3. Community health concerns.

  4. Comparison of average maximum on- and off-site concentrations with published Agency for Toxic Substances and Disease Registry (ATSDR) standard comparison values. ATSDR's published standard comparison values are media-specific concentrations used to select contaminants for further evaluation. They are not used to predict health effects or to set clean-up levels. Contaminants with media concentrations above an ATSDR standard comparison value do not necessarily represent a health threat, but are selected for further evaluation. Contaminants with media concentrations below an ATSDR standard comparison value are unlikely to be associated with illness and are not evaluated further.

  5. Other health-based guidelines are used for comparison of average maximum on- and off-site concentrations when there are no ATSDR standard comparison values. These include the EPA's references doses (RfDs) and United States Food and Drug Administration's Recommended Daily Allowances (RDAs).

We used the following five ATSDR standard comparison values, in order of priority, to select contaminants of concern:

  • Environmental Media Evaluation Guide (EMEG) - derived from ATSDR's Minimal Risk Level (MRL) using standard exposure assumptions, such as ingestion of 50 - 100 milligrams of soil per day (mg/day); and body weight of 70 kilograms (kg) for adults. The child EMEG assumes 10 kg body weight and soil ingestion rate of 200 mg/day. MRLs are an estimate of daily human exposure to a chemical likely to be without an appreciable risk of noncancerous illnesses.

  • Cancer Risk Evaluation Guide (CREG) - calculated from EPA's cancer slope factors, is the contaminant concentration that is estimated to result in no more than one excess cancer per one million persons exposed over a lifetime.

  • Reference Dose Media Evaluation Guide (RMEG) - derived from EPA's Reference Dose (RfD) using standard exposure assumptions. RfDs are an estimate of daily human exposure to a chemical likely to be without an appreciable risk of noncancerous illnesses.

  • Drinking Water Equivalent Level (DWEL) - EPA's guidance level for a lifetime exposure concentration protective of adverse non-cancerous health effects, which assumes the exposure to a contaminant is from a drinking water source.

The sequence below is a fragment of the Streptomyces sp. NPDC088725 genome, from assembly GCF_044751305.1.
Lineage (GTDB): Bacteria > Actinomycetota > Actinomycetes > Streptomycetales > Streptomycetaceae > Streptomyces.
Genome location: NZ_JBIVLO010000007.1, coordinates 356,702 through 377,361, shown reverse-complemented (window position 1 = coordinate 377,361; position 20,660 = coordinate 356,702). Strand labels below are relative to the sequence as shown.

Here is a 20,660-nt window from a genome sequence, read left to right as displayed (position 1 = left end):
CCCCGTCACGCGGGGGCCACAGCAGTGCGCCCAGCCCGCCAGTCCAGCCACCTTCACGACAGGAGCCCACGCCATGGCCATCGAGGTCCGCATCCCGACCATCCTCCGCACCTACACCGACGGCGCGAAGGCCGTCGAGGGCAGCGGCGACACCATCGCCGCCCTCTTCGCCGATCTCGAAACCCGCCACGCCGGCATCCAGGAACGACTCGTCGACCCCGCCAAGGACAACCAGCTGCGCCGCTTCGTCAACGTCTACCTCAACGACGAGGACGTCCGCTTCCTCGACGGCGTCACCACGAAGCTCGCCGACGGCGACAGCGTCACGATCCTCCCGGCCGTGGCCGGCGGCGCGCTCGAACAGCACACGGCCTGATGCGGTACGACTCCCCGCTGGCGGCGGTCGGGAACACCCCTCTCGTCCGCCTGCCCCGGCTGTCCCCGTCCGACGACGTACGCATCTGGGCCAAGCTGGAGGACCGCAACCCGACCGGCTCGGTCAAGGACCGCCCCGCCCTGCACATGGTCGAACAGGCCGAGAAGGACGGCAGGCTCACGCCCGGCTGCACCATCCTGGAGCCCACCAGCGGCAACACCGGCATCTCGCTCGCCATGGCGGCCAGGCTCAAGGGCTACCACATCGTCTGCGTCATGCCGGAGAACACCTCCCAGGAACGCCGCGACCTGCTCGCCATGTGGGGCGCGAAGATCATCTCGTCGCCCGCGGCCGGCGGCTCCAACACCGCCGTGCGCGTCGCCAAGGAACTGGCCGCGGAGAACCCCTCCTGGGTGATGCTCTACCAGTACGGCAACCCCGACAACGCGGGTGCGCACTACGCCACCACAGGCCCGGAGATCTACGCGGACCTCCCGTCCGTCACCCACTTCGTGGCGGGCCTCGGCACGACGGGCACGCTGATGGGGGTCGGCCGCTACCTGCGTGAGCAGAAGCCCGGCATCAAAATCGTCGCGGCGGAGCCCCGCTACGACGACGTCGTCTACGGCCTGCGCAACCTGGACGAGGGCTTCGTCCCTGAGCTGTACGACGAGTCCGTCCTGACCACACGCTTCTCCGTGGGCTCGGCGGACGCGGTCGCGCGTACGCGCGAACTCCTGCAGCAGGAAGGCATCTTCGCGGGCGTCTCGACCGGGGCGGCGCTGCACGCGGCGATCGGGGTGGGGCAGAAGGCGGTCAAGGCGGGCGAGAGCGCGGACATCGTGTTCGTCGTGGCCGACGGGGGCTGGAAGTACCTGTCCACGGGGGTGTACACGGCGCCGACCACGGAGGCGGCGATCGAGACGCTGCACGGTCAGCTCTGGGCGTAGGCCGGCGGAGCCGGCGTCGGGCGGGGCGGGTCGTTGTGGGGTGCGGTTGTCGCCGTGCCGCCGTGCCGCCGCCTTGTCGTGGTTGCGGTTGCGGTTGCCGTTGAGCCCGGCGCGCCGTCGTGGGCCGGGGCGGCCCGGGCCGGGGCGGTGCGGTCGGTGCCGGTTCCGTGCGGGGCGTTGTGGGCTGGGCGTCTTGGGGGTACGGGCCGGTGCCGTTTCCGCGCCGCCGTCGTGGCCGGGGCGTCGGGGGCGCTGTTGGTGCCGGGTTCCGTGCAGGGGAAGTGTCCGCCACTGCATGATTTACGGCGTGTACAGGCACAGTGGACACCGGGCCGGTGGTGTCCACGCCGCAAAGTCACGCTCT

• Maximum Contaminant Level (MCL) - EPA's enforceable drinking water regulations that are protective of public health.

  • Secondary Maximum Contaminant Level (SMCL) - EPA's unenforceable federal guidelines regarding taste, odor, color, and certain other non-aesthetic effects of drinking water. The EPA recommends them to the states as reasonable goals, but federal law does not require water systems to comply with them.

ATSDR standard health-based comparison values are used only to select contaminants of concern for further consideration. Identification of a contaminant of concern in this section does not necessarily mean that exposure will be associated with illnesses. Identification serves to narrow the focus of the public health assessment to those contaminants most important to public health. We evaluate the contaminants of concern in subsequent sections and determine whether exposure has public health significance.

1. On-Site Contamination

On-Site Soil
The Central Wood Preserving (CWP) property is bordered by woodlands to the north and south, residential property to the north west and north east and an unnamed creek and associated wetlands to the east-southeast. The creek and wetlands bordering the site flow into Little Sandy Creek, located approximately 1 1/2 miles south of the site. The site is bisected by Louisiana State Highway (LSH) 959 to form the north property (NP) and south property (SP). The NP, which contained the former treatment area, is the more contaminated of the two properties and is completely enclosed by a fence. The SP, which housed the saw mill and storage area for treated wood, has a fence but it is not currently intact.

When the site was operational, wastes flowed by two overland ditches across the CWP property, across Parish property and into the unnamed creek. The fence has been erected to enclose contaminated soils, both on and off of the CWP property. Throughout this document references to the site indicate the land within the fence.